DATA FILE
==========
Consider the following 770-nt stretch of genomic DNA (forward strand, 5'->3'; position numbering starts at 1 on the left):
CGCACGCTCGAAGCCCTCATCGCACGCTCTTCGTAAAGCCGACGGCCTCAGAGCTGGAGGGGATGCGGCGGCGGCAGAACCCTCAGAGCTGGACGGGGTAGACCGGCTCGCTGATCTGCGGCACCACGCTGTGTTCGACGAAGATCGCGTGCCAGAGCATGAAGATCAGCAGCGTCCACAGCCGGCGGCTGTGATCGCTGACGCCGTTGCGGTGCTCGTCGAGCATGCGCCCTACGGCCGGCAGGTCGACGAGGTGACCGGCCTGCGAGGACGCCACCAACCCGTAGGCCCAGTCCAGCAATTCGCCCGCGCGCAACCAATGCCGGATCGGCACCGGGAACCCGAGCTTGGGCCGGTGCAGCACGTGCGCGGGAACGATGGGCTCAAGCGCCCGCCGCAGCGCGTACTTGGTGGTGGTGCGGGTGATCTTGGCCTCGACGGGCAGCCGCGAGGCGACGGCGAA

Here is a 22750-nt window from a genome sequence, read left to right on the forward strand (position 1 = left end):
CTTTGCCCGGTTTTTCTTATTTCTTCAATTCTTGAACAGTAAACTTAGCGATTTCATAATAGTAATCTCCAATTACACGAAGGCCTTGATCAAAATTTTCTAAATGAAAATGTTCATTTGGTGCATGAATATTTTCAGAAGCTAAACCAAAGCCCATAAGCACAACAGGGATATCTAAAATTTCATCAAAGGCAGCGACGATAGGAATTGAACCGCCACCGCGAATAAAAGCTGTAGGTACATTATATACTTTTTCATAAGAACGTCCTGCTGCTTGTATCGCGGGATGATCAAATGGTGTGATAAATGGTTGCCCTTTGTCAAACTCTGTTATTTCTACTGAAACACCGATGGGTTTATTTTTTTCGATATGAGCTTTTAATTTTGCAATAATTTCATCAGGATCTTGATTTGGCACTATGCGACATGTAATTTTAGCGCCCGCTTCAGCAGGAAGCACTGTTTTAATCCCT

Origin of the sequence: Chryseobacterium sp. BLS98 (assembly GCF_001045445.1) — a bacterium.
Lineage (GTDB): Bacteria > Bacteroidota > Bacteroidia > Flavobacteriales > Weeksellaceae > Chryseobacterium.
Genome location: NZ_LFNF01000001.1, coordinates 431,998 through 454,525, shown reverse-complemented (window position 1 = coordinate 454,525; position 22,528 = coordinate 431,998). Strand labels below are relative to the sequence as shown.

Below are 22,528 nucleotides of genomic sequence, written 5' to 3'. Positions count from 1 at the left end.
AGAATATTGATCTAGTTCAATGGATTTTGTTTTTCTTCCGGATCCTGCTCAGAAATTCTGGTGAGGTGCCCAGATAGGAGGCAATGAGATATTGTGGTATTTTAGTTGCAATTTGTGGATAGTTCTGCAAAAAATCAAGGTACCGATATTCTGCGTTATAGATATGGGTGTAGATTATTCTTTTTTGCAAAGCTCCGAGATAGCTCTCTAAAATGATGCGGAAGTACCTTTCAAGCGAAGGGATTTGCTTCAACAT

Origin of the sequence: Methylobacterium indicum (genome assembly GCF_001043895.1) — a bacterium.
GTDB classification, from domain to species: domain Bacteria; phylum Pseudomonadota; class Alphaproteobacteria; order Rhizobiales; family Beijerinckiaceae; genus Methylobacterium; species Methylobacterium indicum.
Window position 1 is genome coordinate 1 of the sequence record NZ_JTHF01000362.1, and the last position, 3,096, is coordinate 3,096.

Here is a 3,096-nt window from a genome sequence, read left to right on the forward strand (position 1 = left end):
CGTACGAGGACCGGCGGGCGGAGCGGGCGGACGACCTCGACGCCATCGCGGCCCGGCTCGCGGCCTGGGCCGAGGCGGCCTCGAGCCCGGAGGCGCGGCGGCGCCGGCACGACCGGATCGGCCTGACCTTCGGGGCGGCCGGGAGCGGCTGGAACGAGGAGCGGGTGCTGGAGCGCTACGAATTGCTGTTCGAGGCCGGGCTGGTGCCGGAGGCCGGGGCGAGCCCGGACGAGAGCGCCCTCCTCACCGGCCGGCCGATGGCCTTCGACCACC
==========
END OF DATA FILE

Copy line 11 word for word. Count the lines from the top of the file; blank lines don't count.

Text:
GTDB classification, from domain to species: domain Bacteria; phylum Pseudomonadota; class Alphaproteobacteria; order Rhizobiales; family Beijerinckiaceae; genus Methylobacterium; species Methylobacterium indicum.